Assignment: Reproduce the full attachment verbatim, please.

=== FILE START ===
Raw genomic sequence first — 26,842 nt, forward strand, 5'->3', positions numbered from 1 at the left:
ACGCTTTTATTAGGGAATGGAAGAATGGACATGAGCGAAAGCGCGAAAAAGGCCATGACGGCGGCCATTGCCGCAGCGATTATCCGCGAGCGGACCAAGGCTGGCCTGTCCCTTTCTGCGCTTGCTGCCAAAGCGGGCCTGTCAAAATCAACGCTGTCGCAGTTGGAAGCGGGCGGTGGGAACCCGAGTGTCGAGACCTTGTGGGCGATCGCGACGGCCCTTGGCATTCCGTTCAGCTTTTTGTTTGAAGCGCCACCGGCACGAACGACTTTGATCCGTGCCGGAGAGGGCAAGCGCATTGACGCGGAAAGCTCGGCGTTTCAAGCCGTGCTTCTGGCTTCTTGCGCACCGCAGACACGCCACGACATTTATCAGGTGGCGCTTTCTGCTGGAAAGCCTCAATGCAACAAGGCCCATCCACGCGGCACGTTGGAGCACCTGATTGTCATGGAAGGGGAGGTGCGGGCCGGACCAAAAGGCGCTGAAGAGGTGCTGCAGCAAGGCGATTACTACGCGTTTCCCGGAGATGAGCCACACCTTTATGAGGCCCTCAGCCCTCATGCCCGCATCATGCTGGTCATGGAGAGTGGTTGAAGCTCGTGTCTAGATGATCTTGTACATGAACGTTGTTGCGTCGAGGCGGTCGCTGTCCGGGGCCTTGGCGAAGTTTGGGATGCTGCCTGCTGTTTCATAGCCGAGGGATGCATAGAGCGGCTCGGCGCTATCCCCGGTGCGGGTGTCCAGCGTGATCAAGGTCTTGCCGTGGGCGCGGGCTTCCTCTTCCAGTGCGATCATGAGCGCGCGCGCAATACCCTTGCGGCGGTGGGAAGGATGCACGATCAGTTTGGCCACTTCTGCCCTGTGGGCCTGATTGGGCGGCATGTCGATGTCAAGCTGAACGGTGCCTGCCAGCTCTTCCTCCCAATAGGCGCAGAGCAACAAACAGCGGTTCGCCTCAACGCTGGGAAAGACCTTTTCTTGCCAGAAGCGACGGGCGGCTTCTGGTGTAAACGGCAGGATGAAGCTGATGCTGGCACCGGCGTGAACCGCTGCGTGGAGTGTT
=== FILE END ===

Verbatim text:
Raw genomic sequence first — 26,842 nt, forward strand, 5'->3', positions numbered from 1 at the left:
ACGCTTTTATTAGGGAATGGAAGAATGGACATGAGCGAAAGCGCGAAAAAGGCCATGACGGCGGCCATTGCCGCAGCGATTATCCGCGAGCGGACCAAGGCTGGCCTGTCCCTTTCTGCGCTTGCTGCCAAAGCGGGCCTGTCAAAATCAACGCTGTCGCAGTTGGAAGCGGGCGGTGGGAACCCGAGTGTCGAGACCTTGTGGGCGATCGCGACGGCCCTTGGCATTCCGTTCAGCTTTTTGTTTGAAGCGCCACCGGCACGAACGACTTTGATCCGTGCCGGAGAGGGCAAGCGCATTGACGCGGAAAGCTCGGCGTTTCAAGCCGTGCTTCTGGCTTCTTGCGCACCGCAGACACGCCACGACATTTATCAGGTGGCGCTTTCTGCTGGAAAGCCTCAATGCAACAAGGCCCATCCACGCGGCACGTTGGAGCACCTGATTGTCATGGAAGGGGAGGTGCGGGCCGGACCAAAAGGCGCTGAAGAGGTGCTGCAGCAAGGCGATTACTACGCGTTTCCCGGAGATGAGCCACACCTTTATGAGGCCCTCAGCCCTCATGCCCGCATCATGCTGGTCATGGAGAGTGGTTGAAGCTCGTGTCTAGATGATCTTGTACATGAACGTTGTTGCGTCGAGGCGGTCGCTGTCCGGGGCCTTGGCGAAGTTTGGGATGCTGCCTGCTGTTTCATAGCCGAGGGATGCATAGAGCGGCTCGGCGCTATCCCCGGTGCGGGTGTCCAGCGTGATCAAGGTCTTGCCGTGGGCGCGGGCTTCCTCTTCCAGTGCGATCATGAGCGCGCGCGCAATACCCTTGCGGCGGTGGGAAGGATGCACGATCAGTTTGGCCACTTCTGCCCTGTGGGCCTGATTGGGCGGCATGTCGATGTCAAGCTGAACGGTGCCTGCCAGCTCTTCCTCCCAATAGGCGCAGAGCAACAAACAGCGGTTCGCCTCAACGCTGGGAAAGACCTTTTCTTGCCAGAAGCGACGGGCGGCTTCTGGTGTAAACGGCAGGATGAAGCTGATGCTGGCACCGGCGTGAACCGCTGCGTGGAGTGTT